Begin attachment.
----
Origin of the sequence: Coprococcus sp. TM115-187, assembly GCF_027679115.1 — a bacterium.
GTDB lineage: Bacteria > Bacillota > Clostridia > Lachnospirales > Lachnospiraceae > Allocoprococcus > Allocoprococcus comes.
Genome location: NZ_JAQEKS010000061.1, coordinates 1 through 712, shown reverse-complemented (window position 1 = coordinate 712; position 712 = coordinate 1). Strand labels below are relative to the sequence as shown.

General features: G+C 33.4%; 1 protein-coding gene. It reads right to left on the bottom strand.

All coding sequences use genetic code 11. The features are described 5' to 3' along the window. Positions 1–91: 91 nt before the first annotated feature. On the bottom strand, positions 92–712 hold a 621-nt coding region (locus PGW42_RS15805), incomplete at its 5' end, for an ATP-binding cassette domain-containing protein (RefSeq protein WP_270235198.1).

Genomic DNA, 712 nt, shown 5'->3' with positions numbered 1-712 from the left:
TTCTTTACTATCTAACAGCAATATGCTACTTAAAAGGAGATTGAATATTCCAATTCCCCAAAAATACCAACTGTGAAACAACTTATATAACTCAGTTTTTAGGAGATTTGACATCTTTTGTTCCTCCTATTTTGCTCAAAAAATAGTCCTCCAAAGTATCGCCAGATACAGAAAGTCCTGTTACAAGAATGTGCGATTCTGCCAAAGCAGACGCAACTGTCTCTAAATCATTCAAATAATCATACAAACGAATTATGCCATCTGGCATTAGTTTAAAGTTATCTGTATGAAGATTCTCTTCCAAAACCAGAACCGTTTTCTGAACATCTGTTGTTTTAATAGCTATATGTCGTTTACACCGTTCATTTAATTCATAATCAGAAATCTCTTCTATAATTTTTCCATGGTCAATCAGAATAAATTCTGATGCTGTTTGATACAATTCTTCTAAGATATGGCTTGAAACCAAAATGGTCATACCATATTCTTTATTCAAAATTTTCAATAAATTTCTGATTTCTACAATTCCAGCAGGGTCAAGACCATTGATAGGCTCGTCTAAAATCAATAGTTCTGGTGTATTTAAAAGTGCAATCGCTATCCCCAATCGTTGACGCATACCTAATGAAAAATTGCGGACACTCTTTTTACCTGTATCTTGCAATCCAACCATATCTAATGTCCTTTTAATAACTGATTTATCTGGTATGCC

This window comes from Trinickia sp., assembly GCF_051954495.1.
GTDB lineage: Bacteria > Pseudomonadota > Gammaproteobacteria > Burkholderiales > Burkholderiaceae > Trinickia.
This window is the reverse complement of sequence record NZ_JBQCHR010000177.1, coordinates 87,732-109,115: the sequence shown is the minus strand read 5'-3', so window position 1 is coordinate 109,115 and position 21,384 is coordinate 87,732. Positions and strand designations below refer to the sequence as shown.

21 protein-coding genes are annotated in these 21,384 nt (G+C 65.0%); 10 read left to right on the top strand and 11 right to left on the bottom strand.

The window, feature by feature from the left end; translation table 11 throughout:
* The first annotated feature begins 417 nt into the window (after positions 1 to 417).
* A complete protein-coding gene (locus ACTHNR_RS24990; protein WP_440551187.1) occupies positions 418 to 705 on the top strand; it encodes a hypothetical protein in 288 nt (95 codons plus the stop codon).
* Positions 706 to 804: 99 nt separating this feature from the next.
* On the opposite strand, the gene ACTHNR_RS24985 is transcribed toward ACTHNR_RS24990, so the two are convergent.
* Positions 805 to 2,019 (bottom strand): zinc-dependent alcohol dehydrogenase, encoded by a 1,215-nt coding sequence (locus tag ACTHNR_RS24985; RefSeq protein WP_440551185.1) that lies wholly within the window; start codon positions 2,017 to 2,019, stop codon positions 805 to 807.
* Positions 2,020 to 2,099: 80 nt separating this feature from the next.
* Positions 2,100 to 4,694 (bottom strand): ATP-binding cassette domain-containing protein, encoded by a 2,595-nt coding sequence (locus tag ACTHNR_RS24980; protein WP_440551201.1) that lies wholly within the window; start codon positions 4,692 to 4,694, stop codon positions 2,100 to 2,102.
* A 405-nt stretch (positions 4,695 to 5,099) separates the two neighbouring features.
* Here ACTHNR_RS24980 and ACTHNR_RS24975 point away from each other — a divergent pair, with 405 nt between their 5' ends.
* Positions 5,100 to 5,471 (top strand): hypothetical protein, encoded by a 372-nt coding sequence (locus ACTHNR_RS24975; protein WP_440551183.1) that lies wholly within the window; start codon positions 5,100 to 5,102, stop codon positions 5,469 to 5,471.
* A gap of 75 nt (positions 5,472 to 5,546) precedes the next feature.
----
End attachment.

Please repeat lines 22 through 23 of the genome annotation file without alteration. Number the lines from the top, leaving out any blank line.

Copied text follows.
* Positions 5,100 to 5,471 (top strand): hypothetical protein, encoded by a 372-nt coding sequence (locus ACTHNR_RS24975; protein WP_440551183.1) that lies wholly within the window; start codon positions 5,100 to 5,102, stop codon positions 5,469 to 5,471.
* A gap of 75 nt (positions 5,472 to 5,546) precedes the next feature.